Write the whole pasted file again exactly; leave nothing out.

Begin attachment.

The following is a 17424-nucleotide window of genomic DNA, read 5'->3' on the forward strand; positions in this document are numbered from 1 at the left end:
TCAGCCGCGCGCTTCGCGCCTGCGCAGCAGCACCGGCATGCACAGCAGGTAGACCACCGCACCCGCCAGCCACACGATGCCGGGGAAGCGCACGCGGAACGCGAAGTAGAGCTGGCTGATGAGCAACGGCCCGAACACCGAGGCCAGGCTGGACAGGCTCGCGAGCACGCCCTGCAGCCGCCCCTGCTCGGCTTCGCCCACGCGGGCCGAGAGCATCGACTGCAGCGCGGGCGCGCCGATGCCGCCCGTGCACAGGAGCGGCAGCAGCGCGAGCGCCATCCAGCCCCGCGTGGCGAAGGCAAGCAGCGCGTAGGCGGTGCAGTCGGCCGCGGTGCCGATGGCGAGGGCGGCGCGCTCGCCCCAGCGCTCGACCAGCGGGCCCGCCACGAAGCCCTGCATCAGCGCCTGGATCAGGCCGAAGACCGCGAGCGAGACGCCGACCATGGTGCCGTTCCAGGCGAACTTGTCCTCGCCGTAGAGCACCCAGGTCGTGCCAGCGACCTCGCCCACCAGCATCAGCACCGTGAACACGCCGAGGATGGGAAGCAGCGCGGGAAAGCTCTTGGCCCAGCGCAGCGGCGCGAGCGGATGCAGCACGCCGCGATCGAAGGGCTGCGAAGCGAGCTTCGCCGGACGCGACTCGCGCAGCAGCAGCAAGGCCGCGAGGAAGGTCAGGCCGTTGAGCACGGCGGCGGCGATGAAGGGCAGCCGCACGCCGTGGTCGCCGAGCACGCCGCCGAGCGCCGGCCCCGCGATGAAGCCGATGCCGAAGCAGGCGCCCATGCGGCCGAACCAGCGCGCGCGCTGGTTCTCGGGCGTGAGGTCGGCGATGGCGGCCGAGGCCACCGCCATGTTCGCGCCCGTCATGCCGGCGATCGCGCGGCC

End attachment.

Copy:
The following is a 17424-nucleotide window of genomic DNA, read 5'->3' on the forward strand; positions in this document are numbered from 1 at the left end:
TCAGCCGCGCGCTTCGCGCCTGCGCAGCAGCACCGGCATGCACAGCAGGTAGACCACCGCACCCGCCAGCCACACGATGCCGGGGAAGCGCACGCGGAACGCGAAGTAGAGCTGGCTGATGAGCAACGGCCCGAACACCGAGGCCAGGCTGGACAGGCTCGCGAGCACGCCCTGCAGCCGCCCCTGCTCGGCTTCGCCCACGCGGGCCGAGAGCATCGACTGCAGCGCGGGCGCGCCGATGCCGCCCGTGCACAGGAGCGGCAGCAGCGCGAGCGCCATCCAGCCCCGCGTGGCGAAGGCAAGCAGCGCGTAGGCGGTGCAGTCGGCCGCGGTGCCGATGGCGAGGGCGGCGCGCTCGCCCCAGCGCTCGACCAGCGGGCCCGCCACGAAGCCCTGCATCAGCGCCTGGATCAGGCCGAAGACCGCGAGCGAGACGCCGACCATGGTGCCGTTCCAGGCGAACTTGTCCTCGCCGTAGAGCACCCAGGTCGTGCCAGCGACCTCGCCCACCAGCATCAGCACCGTGAACACGCCGAGGATGGGAAGCAGCGCGGGAAAGCTCTTGGCCCAGCGCAGCGGCGCGAGCGGATGCAGCACGCCGCGATCGAAGGGCTGCGAAGCGAGCTTCGCCGGACGCGACTCGCGCAGCAGCAGCAAGGCCGCGAGGAAGGTCAGGCCGTTGAGCACGGCGGCGGCGATGAAGGGCAGCCGCACGCCGTGGTCGCCGAGCACGCCGCCGAGCGCCGGCCCCGCGATGAAGCCGATGCCGAAGCAGGCGCCCATGCGGCCGAACCAGCGCGCGCGCTGGTTCTCGGGCGTGAGGTCGGCGATGGCGGCCGAGGCCACCGCCATGTTCGCGCCCGTCATGCCGGCGATCGCGCGGCC